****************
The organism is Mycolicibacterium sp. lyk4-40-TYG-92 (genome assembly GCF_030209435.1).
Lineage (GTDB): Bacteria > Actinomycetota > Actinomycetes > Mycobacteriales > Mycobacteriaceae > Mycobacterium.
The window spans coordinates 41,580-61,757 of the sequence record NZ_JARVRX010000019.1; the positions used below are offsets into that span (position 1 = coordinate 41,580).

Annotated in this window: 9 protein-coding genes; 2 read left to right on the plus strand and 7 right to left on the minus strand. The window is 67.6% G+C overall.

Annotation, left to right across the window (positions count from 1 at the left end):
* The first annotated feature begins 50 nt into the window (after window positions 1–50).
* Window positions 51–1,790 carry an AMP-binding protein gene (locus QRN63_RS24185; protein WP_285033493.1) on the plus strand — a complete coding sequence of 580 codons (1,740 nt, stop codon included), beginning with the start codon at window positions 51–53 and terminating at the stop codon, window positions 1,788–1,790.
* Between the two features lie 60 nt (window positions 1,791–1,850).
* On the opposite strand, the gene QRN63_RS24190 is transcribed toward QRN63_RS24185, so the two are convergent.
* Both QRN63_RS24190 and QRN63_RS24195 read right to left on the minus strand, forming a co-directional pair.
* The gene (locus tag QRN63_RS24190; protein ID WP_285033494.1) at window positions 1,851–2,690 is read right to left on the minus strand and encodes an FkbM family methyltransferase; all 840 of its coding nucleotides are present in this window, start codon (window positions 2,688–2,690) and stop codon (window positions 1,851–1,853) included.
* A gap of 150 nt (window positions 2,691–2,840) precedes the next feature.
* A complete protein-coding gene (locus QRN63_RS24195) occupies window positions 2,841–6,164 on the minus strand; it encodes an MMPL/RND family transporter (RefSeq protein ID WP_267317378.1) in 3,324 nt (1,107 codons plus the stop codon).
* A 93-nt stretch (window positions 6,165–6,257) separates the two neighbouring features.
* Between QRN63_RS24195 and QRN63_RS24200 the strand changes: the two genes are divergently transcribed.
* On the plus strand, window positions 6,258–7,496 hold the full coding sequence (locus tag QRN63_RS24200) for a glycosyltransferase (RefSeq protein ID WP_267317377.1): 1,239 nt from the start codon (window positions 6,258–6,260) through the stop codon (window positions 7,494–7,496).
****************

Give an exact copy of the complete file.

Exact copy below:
The organism is Mycolicibacterium sp. lyk4-40-TYG-92 (genome assembly GCF_030209435.1).
Lineage (GTDB): Bacteria > Actinomycetota > Actinomycetes > Mycobacteriales > Mycobacteriaceae > Mycobacterium.
The window spans coordinates 41,580-61,757 of the sequence record NZ_JARVRX010000019.1; the positions used below are offsets into that span (position 1 = coordinate 41,580).

Annotated in this window: 9 protein-coding genes; 2 read left to right on the plus strand and 7 right to left on the minus strand. The window is 67.6% G+C overall.

Annotation, left to right across the window (positions count from 1 at the left end):
* The first annotated feature begins 50 nt into the window (after window positions 1–50).
* Window positions 51–1,790 carry an AMP-binding protein gene (locus QRN63_RS24185; protein WP_285033493.1) on the plus strand — a complete coding sequence of 580 codons (1,740 nt, stop codon included), beginning with the start codon at window positions 51–53 and terminating at the stop codon, window positions 1,788–1,790.
* Between the two features lie 60 nt (window positions 1,791–1,850).
* On the opposite strand, the gene QRN63_RS24190 is transcribed toward QRN63_RS24185, so the two are convergent.
* Both QRN63_RS24190 and QRN63_RS24195 read right to left on the minus strand, forming a co-directional pair.
* The gene (locus tag QRN63_RS24190; protein ID WP_285033494.1) at window positions 1,851–2,690 is read right to left on the minus strand and encodes an FkbM family methyltransferase; all 840 of its coding nucleotides are present in this window, start codon (window positions 2,688–2,690) and stop codon (window positions 1,851–1,853) included.
* A gap of 150 nt (window positions 2,691–2,840) precedes the next feature.
* A complete protein-coding gene (locus QRN63_RS24195) occupies window positions 2,841–6,164 on the minus strand; it encodes an MMPL/RND family transporter (RefSeq protein ID WP_267317378.1) in 3,324 nt (1,107 codons plus the stop codon).
* A 93-nt stretch (window positions 6,165–6,257) separates the two neighbouring features.
* Between QRN63_RS24195 and QRN63_RS24200 the strand changes: the two genes are divergently transcribed.
* On the plus strand, window positions 6,258–7,496 hold the full coding sequence (locus tag QRN63_RS24200) for a glycosyltransferase (RefSeq protein ID WP_267317377.1): 1,239 nt from the start codon (window positions 6,258–6,260) through the stop codon (window positions 7,494–7,496).